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Spanish media not optimistic about Kepa’s Chelsea future under Lampard

Euro 2020 prospects flagging for Chelsea’s under-fire goalkeeper

Liverpool v Chelsea - UEFA Super Cup - Final - Besiktas Park Photo by Nick Potts/PA Images via Getty Images

What is it with Februaries and Kepa?

Last February, he made all the headlines and memes with his “mutiny” against Sarri, getting dropped for one game for the “misunderstanding”, then resuming his usual post between the posts. The only other league game he didn’t start last season was the very last, and by-then irrelevant match of the season.

This February, he’s once again found himself dropped to the bench. Granted, this development was a culmination of recent misfortunes, but here we are again with Kepa making the headlines this month.

Whether Lampard’s decision was the correct one and whether it was justified could be up for debate — Caballero wasn’t flawless by any means, making one very important save, but also looking foolish on at least one of the goals, even if both goals were down more to defending than anything else (see also: most of Kepa’s conceded goals).

The real question is, what happens now?

The prevailing assumption appears to be that Lampard’s decision was more of a reminder and a public warning to Kepa that his position is not unassailable. Once we return from the two-week break, Kepa will probably be back. Chelsea invested a literal record-amount in him 18 months ago, and that makes completely giving up on him not an easy decision — and it would make moving him on an even tougher proposition.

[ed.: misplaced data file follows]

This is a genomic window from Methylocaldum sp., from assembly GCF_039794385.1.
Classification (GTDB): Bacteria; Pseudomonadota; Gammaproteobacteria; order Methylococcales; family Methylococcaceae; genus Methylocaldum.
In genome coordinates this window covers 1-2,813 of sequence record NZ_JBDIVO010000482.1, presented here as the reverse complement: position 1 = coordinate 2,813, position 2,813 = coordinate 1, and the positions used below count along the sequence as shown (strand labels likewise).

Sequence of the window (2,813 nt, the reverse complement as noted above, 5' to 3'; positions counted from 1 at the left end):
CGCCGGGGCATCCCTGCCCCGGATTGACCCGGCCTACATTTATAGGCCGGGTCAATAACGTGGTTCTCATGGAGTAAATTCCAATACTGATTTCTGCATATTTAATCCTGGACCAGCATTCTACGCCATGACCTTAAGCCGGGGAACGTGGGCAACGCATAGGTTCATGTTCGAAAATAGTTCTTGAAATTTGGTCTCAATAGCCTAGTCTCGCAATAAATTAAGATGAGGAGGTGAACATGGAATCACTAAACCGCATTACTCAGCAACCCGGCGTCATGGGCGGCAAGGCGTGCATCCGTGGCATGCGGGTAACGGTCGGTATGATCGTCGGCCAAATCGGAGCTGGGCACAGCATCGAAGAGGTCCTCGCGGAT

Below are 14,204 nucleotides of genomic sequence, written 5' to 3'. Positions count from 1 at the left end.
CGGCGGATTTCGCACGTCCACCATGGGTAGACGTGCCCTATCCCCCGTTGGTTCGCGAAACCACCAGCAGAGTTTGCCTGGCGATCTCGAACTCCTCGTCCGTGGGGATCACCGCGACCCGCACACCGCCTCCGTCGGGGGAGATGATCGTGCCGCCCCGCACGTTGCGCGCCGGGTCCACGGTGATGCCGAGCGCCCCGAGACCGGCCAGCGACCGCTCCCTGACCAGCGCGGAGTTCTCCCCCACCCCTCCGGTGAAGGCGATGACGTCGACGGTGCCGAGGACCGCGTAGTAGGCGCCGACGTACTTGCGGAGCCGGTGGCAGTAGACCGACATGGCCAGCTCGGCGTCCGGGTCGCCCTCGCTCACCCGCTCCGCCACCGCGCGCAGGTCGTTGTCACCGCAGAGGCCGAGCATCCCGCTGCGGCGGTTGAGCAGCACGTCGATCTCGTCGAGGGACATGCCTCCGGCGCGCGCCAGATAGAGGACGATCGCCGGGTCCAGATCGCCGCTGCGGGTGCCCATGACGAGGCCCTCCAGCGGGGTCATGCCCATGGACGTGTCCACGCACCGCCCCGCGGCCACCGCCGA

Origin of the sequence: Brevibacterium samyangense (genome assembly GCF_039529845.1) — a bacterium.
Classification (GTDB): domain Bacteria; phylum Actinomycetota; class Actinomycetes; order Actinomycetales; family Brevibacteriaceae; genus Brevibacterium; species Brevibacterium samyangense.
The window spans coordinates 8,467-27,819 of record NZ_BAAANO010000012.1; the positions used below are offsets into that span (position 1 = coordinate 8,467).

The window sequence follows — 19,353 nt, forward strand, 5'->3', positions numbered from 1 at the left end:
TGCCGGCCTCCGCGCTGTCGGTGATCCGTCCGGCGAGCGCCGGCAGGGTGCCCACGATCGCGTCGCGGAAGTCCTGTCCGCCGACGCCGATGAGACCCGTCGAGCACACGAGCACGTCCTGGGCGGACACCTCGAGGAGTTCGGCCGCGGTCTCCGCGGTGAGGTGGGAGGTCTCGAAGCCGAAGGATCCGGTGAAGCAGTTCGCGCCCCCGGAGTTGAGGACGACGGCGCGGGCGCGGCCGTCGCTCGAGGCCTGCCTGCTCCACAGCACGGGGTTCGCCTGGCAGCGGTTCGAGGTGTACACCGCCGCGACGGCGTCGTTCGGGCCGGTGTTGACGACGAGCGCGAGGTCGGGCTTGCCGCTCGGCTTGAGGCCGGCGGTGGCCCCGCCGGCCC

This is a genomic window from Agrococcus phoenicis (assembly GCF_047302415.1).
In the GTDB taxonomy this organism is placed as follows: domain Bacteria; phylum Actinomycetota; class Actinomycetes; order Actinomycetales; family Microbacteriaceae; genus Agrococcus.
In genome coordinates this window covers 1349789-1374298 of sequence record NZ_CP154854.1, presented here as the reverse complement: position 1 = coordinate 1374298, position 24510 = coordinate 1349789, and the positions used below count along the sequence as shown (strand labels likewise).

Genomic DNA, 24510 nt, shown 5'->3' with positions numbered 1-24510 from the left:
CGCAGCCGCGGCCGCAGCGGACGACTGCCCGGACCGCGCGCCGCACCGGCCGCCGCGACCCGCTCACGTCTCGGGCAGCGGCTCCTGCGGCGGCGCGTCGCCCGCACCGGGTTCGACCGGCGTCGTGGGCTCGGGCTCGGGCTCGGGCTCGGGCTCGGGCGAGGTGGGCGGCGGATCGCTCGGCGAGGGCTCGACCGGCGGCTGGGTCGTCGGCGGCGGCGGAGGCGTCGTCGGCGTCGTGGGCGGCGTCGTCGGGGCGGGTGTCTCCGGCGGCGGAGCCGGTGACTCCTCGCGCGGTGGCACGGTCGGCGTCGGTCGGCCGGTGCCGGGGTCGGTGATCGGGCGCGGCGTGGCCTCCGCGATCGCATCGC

Spanish media however are already expecting the worst, with COPE’s sensationalists claiming that not only does Lampard not like Kepa, and that he’d wanted to drop the goalkeeper for some time now, but that Kepa is unlikely to start again this season (outside of maybe cup games). That sure sounds dramatic!

The report, which is couched in Kepa’s flagging prospects for Euro 2020 as a result of these developments, goes on to claim that Saturday’s decision, as surprising as it may have been, was a long-time coming and actually expected by both the club and the player’s “environment”, all of whom are now looking at their options for the summer.

That latter part is less surprising of course. Whether Kepa stays or goes, Chelsea will need some goalkeeping help — be that with a different backup (Caballero, at 38, is near the end of his playing career), or with different coaching, or both.

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